Tips for Hanging Drywall
Although many people leave everything up to the contractor when it comes to home renovations, things like building walls are actually surprisingly easy. Drywall construction is one of the fastest methods to flesh out your already-framed home or complete a brand new renovation. Here are some tips on how to hang drywall.
Remember that there are many ways to hang drywall. While you can definitely go the traditional route and use drywall nails, it's easier to use screws, especially on ceilings.
No matter which method you follow, you'll probably need the following tools: drywall, screws, a tape measure, a pencil, an electric drill, a dimpler drill bit, a circle cutter or keyhole saw and a razor knife. If you're working on ceilings or don't have much help, you may also want a drywall lift or jack.
One common part of all drywall hanging jobs is the initial planning stage. You'll need to use your tape measure and pencil to calculate how much drywall you'll need and where you'll need to make cuts ahead of time because it's almost impossible to modify heavy drywall sections once they're partially hung. Make sure to mark the locations of light fixtures, outlets and switches so that you can pre-cut the appropriate holes and slots with the keyhole saw.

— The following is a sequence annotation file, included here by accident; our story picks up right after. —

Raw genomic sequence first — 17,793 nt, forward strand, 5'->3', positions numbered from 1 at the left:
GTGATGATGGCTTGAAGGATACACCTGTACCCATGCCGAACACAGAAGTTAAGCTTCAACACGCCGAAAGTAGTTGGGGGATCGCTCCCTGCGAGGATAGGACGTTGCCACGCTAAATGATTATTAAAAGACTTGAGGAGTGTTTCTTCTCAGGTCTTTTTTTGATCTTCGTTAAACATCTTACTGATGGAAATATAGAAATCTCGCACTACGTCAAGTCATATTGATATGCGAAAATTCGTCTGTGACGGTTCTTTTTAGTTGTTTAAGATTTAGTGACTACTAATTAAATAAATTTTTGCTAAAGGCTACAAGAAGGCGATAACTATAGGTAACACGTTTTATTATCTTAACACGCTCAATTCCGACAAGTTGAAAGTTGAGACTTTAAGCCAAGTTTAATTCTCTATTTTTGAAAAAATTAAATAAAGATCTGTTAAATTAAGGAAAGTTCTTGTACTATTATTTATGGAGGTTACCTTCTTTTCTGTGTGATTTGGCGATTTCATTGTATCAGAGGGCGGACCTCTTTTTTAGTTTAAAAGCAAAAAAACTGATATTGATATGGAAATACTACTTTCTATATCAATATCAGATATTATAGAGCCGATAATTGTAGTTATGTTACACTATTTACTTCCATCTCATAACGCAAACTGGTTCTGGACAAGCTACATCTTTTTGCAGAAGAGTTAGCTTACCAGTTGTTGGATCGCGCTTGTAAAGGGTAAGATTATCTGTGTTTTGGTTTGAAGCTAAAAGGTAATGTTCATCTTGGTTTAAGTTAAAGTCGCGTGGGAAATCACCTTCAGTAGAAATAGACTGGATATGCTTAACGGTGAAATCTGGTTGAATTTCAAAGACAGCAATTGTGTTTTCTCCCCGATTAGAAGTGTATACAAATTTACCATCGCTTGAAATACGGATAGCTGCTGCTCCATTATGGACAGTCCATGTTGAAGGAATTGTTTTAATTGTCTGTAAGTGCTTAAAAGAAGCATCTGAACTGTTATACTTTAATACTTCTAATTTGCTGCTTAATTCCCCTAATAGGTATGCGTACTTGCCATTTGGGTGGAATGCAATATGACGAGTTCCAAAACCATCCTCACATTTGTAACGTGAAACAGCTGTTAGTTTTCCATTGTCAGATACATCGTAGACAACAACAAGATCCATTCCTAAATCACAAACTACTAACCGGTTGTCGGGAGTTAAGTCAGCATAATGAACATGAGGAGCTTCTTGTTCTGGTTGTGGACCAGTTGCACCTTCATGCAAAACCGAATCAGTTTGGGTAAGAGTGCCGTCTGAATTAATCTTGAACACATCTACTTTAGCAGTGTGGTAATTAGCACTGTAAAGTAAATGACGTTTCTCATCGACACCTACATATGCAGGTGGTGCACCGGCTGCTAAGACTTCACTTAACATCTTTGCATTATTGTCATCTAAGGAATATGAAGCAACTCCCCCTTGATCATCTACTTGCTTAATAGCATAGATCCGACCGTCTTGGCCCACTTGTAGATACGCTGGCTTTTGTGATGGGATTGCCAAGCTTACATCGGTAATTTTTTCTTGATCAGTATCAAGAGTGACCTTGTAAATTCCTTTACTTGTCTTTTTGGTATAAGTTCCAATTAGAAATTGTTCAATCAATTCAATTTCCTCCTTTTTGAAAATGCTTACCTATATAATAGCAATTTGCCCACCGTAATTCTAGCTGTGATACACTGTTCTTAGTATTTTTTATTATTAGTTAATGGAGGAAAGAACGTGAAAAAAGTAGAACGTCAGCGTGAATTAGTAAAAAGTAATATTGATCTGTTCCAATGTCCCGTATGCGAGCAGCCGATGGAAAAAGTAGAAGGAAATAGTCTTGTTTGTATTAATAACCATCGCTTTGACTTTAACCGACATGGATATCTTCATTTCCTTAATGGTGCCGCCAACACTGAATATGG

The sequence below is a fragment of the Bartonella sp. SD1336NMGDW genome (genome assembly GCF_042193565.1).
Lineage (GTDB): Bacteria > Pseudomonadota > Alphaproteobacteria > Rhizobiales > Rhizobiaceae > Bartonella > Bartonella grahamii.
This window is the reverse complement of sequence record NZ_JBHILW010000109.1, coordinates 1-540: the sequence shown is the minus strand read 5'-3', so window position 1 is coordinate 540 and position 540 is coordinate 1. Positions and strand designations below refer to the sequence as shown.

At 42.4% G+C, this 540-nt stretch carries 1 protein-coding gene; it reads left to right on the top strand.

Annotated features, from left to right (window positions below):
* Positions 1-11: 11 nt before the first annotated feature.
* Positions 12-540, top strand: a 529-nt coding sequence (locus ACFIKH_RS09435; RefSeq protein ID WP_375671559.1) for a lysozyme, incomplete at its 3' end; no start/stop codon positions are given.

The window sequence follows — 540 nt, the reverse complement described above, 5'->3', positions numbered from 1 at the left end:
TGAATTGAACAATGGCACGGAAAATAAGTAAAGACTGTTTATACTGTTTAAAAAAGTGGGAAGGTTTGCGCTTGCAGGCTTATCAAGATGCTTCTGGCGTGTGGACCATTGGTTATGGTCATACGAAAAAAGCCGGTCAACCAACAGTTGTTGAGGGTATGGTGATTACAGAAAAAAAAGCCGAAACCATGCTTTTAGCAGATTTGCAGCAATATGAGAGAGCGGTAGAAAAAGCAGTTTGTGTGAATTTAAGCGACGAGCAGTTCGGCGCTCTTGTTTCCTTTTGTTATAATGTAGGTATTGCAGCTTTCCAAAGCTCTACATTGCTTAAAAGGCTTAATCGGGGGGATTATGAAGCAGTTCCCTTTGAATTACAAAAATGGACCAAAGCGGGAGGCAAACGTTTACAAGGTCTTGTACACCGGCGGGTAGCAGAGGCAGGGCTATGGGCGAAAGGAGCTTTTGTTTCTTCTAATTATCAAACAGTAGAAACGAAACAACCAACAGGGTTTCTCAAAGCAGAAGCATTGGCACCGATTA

Check to make sure that your walls are square, especially in corners and areas where drywall sheets will meet. The corners may not be perfectly square, but this is fine as long as you adjust your measurements.
Finally, use your pencil to indicate the stud locations on the floor and ceiling so that you'll still be able to see your marks after you place each drywall sheet. This tiny step makes it much easier to figure out where to affix the sheet with screws after it's in place.
Remember this job is safest when at least two people work together, so ask a pal to help. Turn off the circuit breakers that power the switches, outlets and lights you'll be working around to avoid any accidents.
It's usually easiest to start hanging walls and ceilings in corners. If you measured and cut correctly, the edges of each drywall sheet will start and end on one of your stud marks, never between adjacent studs. As you position each piece, hold it still with your friend's help or by using the jack. Check that the sheet is properly aligned before driving the screws in until they make shallow dimples in the drywall. Work your way around the room, placing and securing each section as you go. Once you return to your starting point, you're ready to cover the screws and seams with drywall mud and start painting.
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